Here we outline the specific hardware items used. Some can be sourced from Adafruit. Other items are from external vendors.


A Raspberry Pi Zero W with a V2 camera module was used for all video capture. You could use any other model Pi as well. But since we only used the Pi for video capture, and all Pi's have a good GPU, the Pi Zero W is plenty good.

You can get these items separately:

Angled shot of Raspberry Pi Zero W computer.
If you didn't think that the Raspberry Pi Zero could possibly get any better, then boy do we have a pleasant surprise for you! The new Raspberry Pi Zero W...
Out of Stock
Angled shot of Raspberry Pi Camera Board v2 - 8 Megapixels connected to a flex cable and a Raspberry Pi.
Snap, snap! The Camera v2 is the new official camera board released by the Raspberry Pi Foundation!The Raspberry Pi Camera Board v2 is a high quality 8...
In Stock
Angled shot of a Raspberry Pi Zero v1.3 Camera Cable.
This camera cable is specifically designed to work with the Raspberry Pi Zero - Version 1.3! Just plug it into your Pi...
In Stock

Or you can get them as a kit:

Angled shot of a Raspberry Pi Zero W Camera Pack - Includes Pi Zero W
We've got to hand it to the Pi Foundation - adding a camera port and built-in WiFi to the already awesome Pi Zero was a brilliant move. Now you can...
In Stock

You'll also want one of these to help focus the camera lens:

Lens Adjustment Tool for Raspberry Pi Camera
This nifty little plastic tool provides you a super simple, super cheap means for adjusting the lens of your Raspberry Pi...
In Stock

NOTE: One drawback to using a Pi Zero W is the smaller and more delicate camera connector on the Pi. The "regular" sized Pi boards all have a larger and generally more durable camera connector that may prove more robust in an educational setting. We mainly wanted to show that this experiment is possible on the cheapest Pi available. Any model Pi will work.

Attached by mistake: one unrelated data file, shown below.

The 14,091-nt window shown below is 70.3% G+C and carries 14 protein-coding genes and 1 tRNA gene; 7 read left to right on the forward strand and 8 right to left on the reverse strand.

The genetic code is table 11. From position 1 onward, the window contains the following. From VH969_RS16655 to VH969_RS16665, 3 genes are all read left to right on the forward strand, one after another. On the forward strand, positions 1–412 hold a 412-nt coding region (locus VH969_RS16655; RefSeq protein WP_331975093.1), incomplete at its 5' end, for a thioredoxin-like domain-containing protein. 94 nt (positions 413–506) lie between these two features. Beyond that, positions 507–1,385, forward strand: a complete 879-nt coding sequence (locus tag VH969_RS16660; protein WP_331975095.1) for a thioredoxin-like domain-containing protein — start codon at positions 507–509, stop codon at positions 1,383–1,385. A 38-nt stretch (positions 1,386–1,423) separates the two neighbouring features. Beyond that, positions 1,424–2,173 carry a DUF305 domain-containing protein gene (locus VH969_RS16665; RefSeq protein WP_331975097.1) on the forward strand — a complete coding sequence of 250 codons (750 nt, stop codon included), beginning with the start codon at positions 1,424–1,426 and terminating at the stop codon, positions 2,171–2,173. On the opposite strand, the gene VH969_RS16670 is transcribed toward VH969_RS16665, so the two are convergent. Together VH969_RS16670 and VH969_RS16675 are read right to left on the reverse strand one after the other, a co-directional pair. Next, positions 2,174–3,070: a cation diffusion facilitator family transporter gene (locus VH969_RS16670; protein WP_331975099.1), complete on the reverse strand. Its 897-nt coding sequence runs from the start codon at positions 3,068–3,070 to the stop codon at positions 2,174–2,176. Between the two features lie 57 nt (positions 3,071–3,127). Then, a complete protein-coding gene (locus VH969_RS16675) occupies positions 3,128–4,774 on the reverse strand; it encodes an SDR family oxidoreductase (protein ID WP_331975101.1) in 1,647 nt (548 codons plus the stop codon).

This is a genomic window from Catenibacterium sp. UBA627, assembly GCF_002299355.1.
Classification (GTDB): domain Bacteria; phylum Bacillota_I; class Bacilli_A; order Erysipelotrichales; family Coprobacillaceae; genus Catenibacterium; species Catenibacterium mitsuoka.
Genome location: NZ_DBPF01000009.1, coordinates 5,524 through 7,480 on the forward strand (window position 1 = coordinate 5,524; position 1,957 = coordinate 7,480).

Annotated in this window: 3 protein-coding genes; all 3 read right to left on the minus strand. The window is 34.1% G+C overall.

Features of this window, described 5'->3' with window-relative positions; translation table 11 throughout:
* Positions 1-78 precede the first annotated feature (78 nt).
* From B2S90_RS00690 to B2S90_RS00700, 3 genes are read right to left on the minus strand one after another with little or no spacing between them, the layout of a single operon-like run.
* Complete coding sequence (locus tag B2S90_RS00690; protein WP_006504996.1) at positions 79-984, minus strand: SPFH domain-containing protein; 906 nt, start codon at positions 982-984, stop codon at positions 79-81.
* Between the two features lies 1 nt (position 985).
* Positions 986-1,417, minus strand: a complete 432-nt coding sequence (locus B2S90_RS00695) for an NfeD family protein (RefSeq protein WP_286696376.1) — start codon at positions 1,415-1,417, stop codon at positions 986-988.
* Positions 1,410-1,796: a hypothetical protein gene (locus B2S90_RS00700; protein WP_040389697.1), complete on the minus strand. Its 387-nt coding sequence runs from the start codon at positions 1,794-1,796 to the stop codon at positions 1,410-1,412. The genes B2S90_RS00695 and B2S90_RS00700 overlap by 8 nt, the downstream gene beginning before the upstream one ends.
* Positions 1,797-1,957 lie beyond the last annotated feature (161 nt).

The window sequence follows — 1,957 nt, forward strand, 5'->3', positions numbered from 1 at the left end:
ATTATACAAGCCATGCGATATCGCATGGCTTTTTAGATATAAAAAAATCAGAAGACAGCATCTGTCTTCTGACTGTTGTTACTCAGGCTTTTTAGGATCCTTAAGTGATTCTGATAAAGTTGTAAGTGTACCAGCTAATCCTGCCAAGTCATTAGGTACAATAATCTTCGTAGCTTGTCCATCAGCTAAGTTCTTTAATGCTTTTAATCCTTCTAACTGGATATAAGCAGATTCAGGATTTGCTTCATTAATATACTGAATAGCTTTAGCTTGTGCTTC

Laser and Optics

Here are the links to the laser, batteries, and line generating optics used:

Yep, the optics were more expensive than the laser itself. But we got a very nice laser sheet as a result.

The Box

We used a left over cardboard shipping box lined with black poster board. Any other suitable box with similar dimensions should be fine.

Inside of the box showing the cutouts for:

  • Pi Camera
  • Laser Sheet
  • Mask (where tester speaks through)

This is the side where the Pi Zero W and Pi Camera are attached. A small hole is cut for the camera module.

The Pi Zero W and Pi Camera module are put in place. Make sure the camera module is pointing through the hole.

Attach the various cables. At a minimum, you need power. Here we show additional connections for audio and a button.

Tack everything down with blue tape.

And here's the final setup, with the addition of the audio cue and the Go button. The mask tester sits in front of the box and places their mouth into the mask test hole. When ready, they can then press the Go button. An audio cue plays to let them know to start speaking. After the video is done, another audio cue plays to let them know it's over.

Here's an example with the laser on and spraying in some water from above through the open box top. Even with the room lights on, the particles are clearly visible in the light sheet.

Note that the box used here does not have an exit slot for the laser, which the box in the original paper did. This did produce a noticeable amount of back scattered light into the closed box, as observed through the mask hole. However, it was minimal enough that it did not seem to affect the simple threshold based analysis done here (details later).


Here's a short clip showing the resulting video.

This guide was first published on Oct 14, 2020. It was last updated on Oct 14, 2020.

This page (Hardware Setup) was last updated on Oct 05, 2020.

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